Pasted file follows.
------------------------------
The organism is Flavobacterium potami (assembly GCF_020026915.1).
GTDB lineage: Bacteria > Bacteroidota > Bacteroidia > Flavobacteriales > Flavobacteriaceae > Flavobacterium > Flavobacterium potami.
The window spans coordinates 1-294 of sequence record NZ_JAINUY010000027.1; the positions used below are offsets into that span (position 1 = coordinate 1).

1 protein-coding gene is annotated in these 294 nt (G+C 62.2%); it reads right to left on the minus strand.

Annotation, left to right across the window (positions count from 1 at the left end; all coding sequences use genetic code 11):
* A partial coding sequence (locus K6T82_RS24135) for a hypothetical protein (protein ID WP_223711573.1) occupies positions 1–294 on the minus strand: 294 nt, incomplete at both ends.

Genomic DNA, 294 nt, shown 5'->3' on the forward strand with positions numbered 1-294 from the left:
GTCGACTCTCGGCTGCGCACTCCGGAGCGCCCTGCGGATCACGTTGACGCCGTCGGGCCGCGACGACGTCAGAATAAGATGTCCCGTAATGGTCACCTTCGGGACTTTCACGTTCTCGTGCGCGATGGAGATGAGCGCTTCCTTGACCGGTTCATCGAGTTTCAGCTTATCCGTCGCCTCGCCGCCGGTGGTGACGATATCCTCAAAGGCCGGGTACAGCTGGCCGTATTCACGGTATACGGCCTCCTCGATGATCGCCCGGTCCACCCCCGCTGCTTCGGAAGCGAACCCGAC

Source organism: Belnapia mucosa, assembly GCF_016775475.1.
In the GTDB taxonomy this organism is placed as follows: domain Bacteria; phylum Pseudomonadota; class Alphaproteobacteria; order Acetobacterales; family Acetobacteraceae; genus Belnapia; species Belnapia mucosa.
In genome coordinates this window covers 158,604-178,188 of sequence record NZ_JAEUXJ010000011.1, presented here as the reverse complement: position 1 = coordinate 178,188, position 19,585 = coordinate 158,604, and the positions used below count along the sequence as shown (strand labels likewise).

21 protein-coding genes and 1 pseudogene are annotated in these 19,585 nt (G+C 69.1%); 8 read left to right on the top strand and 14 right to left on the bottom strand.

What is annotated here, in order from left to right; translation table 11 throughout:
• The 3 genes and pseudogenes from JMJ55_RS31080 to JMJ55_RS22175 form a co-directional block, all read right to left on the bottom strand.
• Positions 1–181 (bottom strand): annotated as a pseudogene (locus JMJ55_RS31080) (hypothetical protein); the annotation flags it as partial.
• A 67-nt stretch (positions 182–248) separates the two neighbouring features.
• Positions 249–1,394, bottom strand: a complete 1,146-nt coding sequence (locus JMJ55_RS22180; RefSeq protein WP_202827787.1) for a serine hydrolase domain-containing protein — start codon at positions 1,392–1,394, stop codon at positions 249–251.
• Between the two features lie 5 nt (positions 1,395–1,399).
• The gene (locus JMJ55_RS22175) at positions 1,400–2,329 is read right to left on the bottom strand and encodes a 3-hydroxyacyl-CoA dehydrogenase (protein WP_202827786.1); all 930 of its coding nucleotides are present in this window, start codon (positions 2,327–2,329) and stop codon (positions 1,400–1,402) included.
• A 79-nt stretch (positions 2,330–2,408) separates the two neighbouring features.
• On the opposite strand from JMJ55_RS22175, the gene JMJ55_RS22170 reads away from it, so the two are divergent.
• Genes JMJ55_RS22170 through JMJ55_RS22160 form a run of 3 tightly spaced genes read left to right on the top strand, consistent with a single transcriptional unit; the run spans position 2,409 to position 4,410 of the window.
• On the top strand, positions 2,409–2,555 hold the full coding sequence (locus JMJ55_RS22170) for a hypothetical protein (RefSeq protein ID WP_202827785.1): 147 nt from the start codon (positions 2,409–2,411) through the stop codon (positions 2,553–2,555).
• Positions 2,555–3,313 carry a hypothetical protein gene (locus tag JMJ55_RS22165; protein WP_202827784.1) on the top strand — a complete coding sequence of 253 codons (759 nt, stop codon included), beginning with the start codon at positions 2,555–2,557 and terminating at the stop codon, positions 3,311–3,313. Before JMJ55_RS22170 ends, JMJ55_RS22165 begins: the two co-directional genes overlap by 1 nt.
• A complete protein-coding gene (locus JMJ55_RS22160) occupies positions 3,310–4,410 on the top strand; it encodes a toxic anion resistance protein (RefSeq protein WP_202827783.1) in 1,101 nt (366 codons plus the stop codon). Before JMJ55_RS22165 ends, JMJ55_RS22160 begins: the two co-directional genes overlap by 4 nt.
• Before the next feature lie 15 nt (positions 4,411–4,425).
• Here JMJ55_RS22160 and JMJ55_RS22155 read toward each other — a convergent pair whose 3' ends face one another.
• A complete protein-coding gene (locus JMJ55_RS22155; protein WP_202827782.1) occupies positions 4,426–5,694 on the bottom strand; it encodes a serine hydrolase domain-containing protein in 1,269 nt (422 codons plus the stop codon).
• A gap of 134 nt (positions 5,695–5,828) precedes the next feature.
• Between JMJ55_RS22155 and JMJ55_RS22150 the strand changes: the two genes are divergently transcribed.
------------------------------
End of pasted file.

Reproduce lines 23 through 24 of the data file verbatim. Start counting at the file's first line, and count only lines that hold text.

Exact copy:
• On the top strand, positions 2,409–2,555 hold the full coding sequence (locus JMJ55_RS22170) for a hypothetical protein (RefSeq protein ID WP_202827785.1): 147 nt from the start codon (positions 2,409–2,411) through the stop codon (positions 2,553–2,555).
• Positions 2,555–3,313 carry a hypothetical protein gene (locus tag JMJ55_RS22165; protein WP_202827784.1) on the top strand — a complete coding sequence of 253 codons (759 nt, stop codon included), beginning with the start codon at positions 2,555–2,557 and terminating at the stop codon, positions 3,311–3,313. Before JMJ55_RS22170 ends, JMJ55_RS22165 begins: the two co-directional genes overlap by 1 nt.